The New York Rangers have long established the foundation of their team defense on an unflinching willingness to block shots. On Wednesday night in its 2-1 overtime victory, though, Washington bested the Rangers in that department with 32 blocks – the most in any of the 29 postseason games during Coach Bruce Boudreau’s tenure.

It’s an impressive stat and was the topic du jour at Kettler Capitals Iceplex following an optional skate, but in one discussion veteran reporter Joseph White from the Associated Press commented that it likely isn’t the “sexiest stat” out there for hockey fans.

Immediately upon processing the remark, amiable Capitals’ defenseman Karl Alzner replied, “It is to me.” It brought a bit of laughter from the rest of the media members assembled, but the 22-year-old blueliner was serious.

“It might sound weird but I pride myself on doing that — not being afraid to just dive in front of one,” Alzner said. “I think that guys on our team do that all the time. We block little ones here and there that go off sticks and that sometimes go unnoticed. We’re okay if nobody says anything or it doesn’t show up on the score sheet, that’s fine. We know that at least we’re getting our sticks in the right spot and it’s good for our confidence when we’re out there.”

To be certain, the statistic of blocked shots is always a little open to interpretation by the person keeping track in any particular building, but the significance is clear. To block shots is to “pay the price,” or care more about the team goal than personal health or safety in order to prevent a puck from reaching the net.

A willingness to absorb a shot is not necessarily new for the Capitals, especially since the switch to a more defensive system in the middle of the 2010-11 season. Washington finished seventh in the NHL in shots blocked in the regular season with 1,257 and five different players with at least 109.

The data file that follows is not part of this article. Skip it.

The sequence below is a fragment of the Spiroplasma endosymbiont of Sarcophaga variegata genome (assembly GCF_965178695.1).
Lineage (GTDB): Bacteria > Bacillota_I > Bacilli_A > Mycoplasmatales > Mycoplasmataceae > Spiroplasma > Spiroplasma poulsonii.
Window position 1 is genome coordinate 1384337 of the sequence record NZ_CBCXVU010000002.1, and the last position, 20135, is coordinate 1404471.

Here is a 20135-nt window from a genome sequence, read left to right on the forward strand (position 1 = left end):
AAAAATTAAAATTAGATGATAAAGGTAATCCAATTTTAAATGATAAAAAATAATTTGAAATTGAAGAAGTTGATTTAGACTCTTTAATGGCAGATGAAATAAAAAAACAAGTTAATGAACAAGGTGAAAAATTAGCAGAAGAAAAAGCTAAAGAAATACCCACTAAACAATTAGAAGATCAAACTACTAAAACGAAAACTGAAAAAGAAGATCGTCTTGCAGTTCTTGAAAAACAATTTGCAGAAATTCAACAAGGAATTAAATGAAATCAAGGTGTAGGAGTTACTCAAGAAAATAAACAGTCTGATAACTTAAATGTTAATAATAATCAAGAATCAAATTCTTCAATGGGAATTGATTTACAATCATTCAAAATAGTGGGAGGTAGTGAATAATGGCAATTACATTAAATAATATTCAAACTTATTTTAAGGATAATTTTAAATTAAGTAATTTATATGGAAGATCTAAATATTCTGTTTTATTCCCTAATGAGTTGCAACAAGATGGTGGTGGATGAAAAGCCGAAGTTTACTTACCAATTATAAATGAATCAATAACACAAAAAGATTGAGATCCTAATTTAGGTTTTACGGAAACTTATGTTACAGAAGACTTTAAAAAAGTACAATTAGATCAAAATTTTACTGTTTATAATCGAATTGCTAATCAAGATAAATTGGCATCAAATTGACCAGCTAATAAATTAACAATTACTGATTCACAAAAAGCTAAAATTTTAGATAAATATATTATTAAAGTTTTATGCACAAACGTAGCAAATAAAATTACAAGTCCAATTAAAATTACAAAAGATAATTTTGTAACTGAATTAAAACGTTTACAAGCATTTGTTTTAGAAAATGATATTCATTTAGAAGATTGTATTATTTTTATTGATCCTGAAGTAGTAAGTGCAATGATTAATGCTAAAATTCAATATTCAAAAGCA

“Shot blocking has become a part of hockey and if you don’t do it you’re not going to be successful,” Boudreau said. “You look at all the best defensive teams in the league and their defense and forwards are committed to blocking shots and I don’t think we’re any different. I think it gets ramped up in the playoffs more, where every team sacrifices more.”

The Capitals may not always hustle to make a dramatic lunge in front of a slap shot, as is the common image of blocking shots — like the way Brian Boyle did in overtime when he took a booming attempt by John Carlson off his knee on Wednesday. But if they can maintain correct positioning they may not need to all that often either.

“It’s been a growing part,” Alzner said of shot-blocking’s role in the Capitals’ game. “Guys are willing to take a puck off anywhere to make sure that they block it. That’s what you have to do. It’s necessary. Yesterday was a game where I found pucks were just hitting me. There was maybe one time where I had to get in position to block it, guys were just shooting into my shin pads and that’s what I like to see. It’s nice that they were all written down on the score sheet after so I could see them.”

Alzner and Jeff Schultz led the Capitals with eight and six blocks, respectively, in Game 1. There were times in that opening contest where not only did blocked shots stymie an offensive possession for the Rangers but where it also sent Washington the other way and helped it break out of the defensive zone.

“I guess it’s just part of our team identity in blocking shots,” Schultz said. “There’s times where you can kind of be in no-man’s land and have to and other times where it just kind of hits you, but it’s just about sacrificing your body and putting the team first.”